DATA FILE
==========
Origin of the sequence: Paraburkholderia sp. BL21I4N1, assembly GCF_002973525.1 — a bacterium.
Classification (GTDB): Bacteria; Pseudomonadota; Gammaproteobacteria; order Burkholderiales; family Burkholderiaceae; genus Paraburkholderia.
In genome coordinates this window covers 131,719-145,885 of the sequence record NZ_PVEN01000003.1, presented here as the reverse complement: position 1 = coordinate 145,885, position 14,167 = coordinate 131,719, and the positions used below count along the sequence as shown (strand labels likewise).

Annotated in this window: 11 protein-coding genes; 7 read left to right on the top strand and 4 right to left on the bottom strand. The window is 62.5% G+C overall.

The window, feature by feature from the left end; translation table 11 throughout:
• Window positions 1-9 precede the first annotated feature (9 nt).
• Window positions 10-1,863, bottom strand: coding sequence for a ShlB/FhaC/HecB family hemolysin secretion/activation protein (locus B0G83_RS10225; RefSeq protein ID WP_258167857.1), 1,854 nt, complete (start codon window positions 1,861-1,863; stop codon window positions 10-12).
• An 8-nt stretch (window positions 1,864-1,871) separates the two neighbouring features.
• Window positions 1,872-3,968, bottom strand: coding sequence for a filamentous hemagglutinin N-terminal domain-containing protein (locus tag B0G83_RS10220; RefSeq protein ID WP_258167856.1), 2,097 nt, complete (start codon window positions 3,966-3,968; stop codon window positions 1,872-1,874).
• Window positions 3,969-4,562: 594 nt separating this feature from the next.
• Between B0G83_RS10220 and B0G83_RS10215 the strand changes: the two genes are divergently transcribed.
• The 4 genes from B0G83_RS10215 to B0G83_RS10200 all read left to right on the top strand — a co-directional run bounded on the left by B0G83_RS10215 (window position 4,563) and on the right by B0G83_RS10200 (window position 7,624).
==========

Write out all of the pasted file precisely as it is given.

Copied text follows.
Origin of the sequence: Paraburkholderia sp. BL21I4N1, assembly GCF_002973525.1 — a bacterium.
Classification (GTDB): Bacteria; Pseudomonadota; Gammaproteobacteria; order Burkholderiales; family Burkholderiaceae; genus Paraburkholderia.
In genome coordinates this window covers 131,719-145,885 of the sequence record NZ_PVEN01000003.1, presented here as the reverse complement: position 1 = coordinate 145,885, position 14,167 = coordinate 131,719, and the positions used below count along the sequence as shown (strand labels likewise).

Annotated in this window: 11 protein-coding genes; 7 read left to right on the top strand and 4 right to left on the bottom strand. The window is 62.5% G+C overall.

The window, feature by feature from the left end; translation table 11 throughout:
• Window positions 1-9 precede the first annotated feature (9 nt).
• Window positions 10-1,863, bottom strand: coding sequence for a ShlB/FhaC/HecB family hemolysin secretion/activation protein (locus B0G83_RS10225; RefSeq protein ID WP_258167857.1), 1,854 nt, complete (start codon window positions 1,861-1,863; stop codon window positions 10-12).
• An 8-nt stretch (window positions 1,864-1,871) separates the two neighbouring features.
• Window positions 1,872-3,968, bottom strand: coding sequence for a filamentous hemagglutinin N-terminal domain-containing protein (locus tag B0G83_RS10220; RefSeq protein ID WP_258167856.1), 2,097 nt, complete (start codon window positions 3,966-3,968; stop codon window positions 1,872-1,874).
• Window positions 3,969-4,562: 594 nt separating this feature from the next.
• Between B0G83_RS10220 and B0G83_RS10215 the strand changes: the two genes are divergently transcribed.
• The 4 genes from B0G83_RS10215 to B0G83_RS10200 all read left to right on the top strand — a co-directional run bounded on the left by B0G83_RS10215 (window position 4,563) and on the right by B0G83_RS10200 (window position 7,624).